The Jan. 6 House committee has evidence Former President Donald Trump and his associates may have “engaged in a criminal conspiracy to defraud the United States” in an effort to overturn the results of the 2020 presidential election, it said.
In a federal court filing submitted this week, committee members claimed Trump may have committed two crimes while trying to stop Congress from counting electoral votes. The filing arrives as Trump’s former lawyer John Eastman petitioned to stop investigators from obtaining thousands of emails.
“The facts we’ve gathered strongly suggest that Dr. Eastman’s emails may show that he helped Donald Trump advance a corrupt scheme to obstruct the counting of electoral college ballots and a conspiracy to impede the transfer of power,” the committee’s Reps. Bennie Thompson and Liz Cheney said in a statement.
Attorney Charles Burnham, who is representing Eastman, argued in a statement that Eastman “has a responsibility to protect client confidences, even at great personal risk and expense.”
“The Select Committee has responded to Dr. Eastman’s efforts to discharge this responsibility by accusing him of criminal conduct,” he said. “Because this is a civil matter, Dr. Eastman will not have the benefit of the Constitutional protections normally afforded to those accused by their government of criminal conduct. Nonetheless, we look forward to responding in due course.”
The committee’s claim also marks the first time it has accused Trump of committing a specific crime.
“As the courts were overwhelmingly ruling against President Trump’s claims of election misconduct, he and his associates began to plan extra-judicial efforts to overturn the results of the election and prevent the president-elect from assuming office,” the filing read.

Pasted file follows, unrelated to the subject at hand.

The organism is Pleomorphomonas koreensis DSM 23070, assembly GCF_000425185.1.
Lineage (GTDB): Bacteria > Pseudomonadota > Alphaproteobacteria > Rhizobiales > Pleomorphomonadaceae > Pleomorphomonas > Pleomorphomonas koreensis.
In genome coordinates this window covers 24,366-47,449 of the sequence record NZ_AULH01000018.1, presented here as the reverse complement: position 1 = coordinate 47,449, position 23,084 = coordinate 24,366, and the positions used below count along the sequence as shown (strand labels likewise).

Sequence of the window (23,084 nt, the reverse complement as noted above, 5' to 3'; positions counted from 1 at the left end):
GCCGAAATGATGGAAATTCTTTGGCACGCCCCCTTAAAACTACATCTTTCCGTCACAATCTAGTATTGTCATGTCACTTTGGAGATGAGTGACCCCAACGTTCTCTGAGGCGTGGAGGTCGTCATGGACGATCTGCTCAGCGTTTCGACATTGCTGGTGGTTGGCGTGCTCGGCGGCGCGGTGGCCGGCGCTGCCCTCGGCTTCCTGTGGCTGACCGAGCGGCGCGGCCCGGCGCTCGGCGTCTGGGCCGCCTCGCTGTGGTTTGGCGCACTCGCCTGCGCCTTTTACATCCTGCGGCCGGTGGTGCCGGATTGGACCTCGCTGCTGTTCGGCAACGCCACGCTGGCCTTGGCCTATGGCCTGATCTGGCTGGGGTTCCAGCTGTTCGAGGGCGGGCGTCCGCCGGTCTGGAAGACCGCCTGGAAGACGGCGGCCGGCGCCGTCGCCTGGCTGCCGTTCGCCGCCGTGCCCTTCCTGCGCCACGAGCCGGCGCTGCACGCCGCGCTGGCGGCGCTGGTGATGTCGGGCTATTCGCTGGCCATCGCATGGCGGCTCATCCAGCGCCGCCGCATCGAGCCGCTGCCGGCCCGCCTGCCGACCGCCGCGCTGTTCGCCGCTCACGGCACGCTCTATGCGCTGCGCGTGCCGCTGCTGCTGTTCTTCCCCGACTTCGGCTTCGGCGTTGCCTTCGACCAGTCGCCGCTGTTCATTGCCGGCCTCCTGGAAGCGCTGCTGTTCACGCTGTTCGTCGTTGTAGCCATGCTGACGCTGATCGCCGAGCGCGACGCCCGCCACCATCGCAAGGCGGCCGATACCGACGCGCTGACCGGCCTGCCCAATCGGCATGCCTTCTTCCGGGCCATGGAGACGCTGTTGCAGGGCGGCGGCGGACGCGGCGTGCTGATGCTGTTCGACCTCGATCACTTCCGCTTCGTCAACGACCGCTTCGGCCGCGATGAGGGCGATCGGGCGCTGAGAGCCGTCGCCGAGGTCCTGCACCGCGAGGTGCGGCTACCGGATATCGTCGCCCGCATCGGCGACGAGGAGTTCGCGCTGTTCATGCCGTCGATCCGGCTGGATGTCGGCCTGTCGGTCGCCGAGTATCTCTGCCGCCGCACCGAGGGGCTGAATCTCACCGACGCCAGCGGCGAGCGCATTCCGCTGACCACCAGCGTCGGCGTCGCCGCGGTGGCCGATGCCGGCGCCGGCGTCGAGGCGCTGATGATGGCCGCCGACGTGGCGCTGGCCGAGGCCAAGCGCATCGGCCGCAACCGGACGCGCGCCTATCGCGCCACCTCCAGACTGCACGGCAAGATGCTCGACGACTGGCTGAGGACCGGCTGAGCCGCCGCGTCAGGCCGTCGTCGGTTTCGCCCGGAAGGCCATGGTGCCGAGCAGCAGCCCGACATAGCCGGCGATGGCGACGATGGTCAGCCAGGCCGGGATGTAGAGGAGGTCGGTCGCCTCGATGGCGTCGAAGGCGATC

“At the heart of these efforts was an aggressive public misinformation campaign to persuade millions of Americans that the election had in fact been stolen,” it continued. “The president and his associates persisted in making ‘stolen election’ claims even after the president’s own appointees at the Department of Justice and the Department of Homeland Security, along with his own campaign staff, had informed the president that his claims were wrong.”
According to the filing, the committee has evidence, including interviews with senior White House officials, that Trump and his allies tried to stop the electoral vote counting process and pressured Former Vice President Mike Pence “to manipulate the results in his favor.”
“The evidence supports an inference that President Trump, plaintiff and several others entered into an agreement to defraud the United States by interfering with the election certification process, disseminating false information about election fraud and pressuring state officials to alter state election results and federal officials to assist in that effort,” it reads.
The committee members are not able to charge the former president with a crime. However, they have indicated that after their investigation is complete, they will refer their findings to the Justice Department, which would then decide whether or not to press charges against Trump.